09 Jun Are your firm’s financial reports only telling you what happened?
Is your firm using financial reports that only measure what happened in your firm last month or last year? That’s like driving your car looking in your rearview mirror – it’s dangerous.
It’s easy to measure what has happened. They are events that took place. Just add up how many hours you billed your clients, how much you spent on payroll and payroll taxes, how much you sent on advanced client costs even how much you paid in rent. All of these are very straightforward to measure, and it’s the Information used to generate a profit & loss statement. It’s also the foundation of the most widely used small to mid-sized law firm’s financial reports. Measurements that reflect what happened are called lagging indicators.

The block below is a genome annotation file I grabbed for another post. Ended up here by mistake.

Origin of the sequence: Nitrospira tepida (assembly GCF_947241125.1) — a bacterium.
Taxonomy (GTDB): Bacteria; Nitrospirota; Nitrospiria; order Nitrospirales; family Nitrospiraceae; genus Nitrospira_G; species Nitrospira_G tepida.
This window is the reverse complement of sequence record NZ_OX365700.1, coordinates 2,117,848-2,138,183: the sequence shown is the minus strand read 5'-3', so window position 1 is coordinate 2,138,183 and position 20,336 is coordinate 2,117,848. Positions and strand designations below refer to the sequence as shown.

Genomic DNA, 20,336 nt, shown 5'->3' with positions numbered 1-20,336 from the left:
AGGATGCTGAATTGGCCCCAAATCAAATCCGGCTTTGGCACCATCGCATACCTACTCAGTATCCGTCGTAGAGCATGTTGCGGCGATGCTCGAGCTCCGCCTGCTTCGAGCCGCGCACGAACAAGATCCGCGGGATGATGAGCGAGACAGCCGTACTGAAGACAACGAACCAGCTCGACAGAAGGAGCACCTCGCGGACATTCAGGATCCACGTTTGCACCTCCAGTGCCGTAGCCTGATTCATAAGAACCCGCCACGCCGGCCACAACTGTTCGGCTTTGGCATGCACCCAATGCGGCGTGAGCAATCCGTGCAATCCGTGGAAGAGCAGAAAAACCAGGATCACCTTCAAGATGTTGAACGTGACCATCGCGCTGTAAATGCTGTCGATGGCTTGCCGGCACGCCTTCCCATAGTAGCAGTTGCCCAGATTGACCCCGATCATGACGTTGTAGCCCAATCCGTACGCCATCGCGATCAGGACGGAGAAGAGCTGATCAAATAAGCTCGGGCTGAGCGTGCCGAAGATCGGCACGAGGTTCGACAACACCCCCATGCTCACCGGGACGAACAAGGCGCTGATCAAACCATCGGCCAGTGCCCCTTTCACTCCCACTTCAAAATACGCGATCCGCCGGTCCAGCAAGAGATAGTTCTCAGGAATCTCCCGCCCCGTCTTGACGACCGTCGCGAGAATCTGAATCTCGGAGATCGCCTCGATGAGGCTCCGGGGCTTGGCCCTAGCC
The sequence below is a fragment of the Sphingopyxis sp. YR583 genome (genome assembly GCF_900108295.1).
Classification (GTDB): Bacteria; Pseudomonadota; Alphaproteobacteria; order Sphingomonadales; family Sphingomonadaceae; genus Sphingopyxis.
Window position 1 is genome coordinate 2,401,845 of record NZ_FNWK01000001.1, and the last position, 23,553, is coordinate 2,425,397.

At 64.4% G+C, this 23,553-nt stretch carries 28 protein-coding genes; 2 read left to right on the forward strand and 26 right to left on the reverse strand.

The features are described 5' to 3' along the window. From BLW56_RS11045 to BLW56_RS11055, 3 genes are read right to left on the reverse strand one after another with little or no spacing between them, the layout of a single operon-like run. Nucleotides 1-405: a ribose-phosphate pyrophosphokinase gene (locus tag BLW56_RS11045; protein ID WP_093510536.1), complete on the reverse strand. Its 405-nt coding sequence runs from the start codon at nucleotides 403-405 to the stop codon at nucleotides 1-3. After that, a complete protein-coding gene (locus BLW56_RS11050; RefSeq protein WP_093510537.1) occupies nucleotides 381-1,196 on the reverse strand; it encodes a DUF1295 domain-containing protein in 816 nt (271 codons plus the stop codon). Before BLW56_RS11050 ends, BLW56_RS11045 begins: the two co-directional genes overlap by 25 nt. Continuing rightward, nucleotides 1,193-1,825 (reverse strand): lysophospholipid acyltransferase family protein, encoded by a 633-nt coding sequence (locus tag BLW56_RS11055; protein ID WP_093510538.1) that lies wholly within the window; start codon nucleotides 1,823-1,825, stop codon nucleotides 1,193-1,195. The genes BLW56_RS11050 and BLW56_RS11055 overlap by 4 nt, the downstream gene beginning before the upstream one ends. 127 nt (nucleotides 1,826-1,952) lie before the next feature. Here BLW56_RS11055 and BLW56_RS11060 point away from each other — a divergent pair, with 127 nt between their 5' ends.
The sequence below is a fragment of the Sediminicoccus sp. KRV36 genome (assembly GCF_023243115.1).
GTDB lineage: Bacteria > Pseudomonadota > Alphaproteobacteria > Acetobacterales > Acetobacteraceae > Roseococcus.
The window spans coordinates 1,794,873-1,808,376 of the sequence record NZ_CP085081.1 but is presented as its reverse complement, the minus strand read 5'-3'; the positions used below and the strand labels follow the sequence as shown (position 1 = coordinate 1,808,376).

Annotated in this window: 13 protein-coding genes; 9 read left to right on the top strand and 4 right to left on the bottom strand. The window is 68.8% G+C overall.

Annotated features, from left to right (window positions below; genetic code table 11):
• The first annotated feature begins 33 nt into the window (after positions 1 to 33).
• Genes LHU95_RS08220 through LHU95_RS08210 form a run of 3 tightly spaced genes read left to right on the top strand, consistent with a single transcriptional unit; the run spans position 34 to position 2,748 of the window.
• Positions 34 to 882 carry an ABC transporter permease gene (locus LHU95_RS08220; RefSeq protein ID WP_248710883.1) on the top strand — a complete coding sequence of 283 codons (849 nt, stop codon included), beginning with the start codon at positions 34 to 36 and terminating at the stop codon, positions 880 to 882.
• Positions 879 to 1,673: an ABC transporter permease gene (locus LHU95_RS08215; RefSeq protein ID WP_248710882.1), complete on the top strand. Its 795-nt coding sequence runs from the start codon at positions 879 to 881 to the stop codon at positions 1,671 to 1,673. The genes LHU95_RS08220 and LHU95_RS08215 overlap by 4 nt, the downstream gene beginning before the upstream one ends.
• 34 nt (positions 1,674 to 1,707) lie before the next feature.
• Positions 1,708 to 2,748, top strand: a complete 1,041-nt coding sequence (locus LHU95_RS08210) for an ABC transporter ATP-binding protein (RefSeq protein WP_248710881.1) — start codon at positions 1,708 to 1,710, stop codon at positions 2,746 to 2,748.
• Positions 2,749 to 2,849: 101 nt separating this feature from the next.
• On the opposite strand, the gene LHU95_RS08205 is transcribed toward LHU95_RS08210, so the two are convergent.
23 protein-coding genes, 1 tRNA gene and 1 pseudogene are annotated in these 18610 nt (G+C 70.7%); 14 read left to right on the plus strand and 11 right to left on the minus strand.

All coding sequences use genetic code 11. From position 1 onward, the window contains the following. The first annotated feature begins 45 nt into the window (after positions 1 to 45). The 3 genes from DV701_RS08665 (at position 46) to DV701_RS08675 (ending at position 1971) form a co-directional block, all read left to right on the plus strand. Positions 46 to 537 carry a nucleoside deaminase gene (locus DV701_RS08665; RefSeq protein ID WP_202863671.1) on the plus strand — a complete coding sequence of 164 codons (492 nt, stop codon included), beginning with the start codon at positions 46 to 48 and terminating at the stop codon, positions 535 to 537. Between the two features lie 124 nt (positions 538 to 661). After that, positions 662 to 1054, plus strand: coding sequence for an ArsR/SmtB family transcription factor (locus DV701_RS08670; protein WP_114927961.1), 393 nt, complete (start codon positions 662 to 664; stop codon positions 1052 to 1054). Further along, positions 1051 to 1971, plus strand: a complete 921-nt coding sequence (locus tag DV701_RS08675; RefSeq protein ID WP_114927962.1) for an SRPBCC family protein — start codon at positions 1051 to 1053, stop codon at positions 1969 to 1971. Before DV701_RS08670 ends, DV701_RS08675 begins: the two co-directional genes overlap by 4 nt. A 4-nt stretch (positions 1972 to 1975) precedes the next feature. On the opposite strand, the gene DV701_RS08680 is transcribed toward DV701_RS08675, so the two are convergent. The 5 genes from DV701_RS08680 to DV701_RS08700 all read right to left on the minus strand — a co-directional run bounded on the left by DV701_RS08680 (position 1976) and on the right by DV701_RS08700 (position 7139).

They are after the fact, and by nature, the top three financial reports, a balance sheet, a profit & loss ( or income statement), and a statement of cash flow are all telling you what happened in the past.
What happens when you want to increase revenue or reduce expenses? The statements seem straightforward, but they are not. Neither of those statements is actionable. You have first to determine what specific actions or tasks you have to change to meet the goal of increasing revenue.
Influencing what happened numbers, is far more complicated.
Leading indicators are the processes, firm policies, and the people that influence the outcomes that are measured and included in your financial reports.
So I ask you, what actions are you doing today, right now, to influence or affect the easily measured numbers. These daily actions have a far greater ability to influence the numbers on your profit & loss statement. However, they are far more challenging to measure.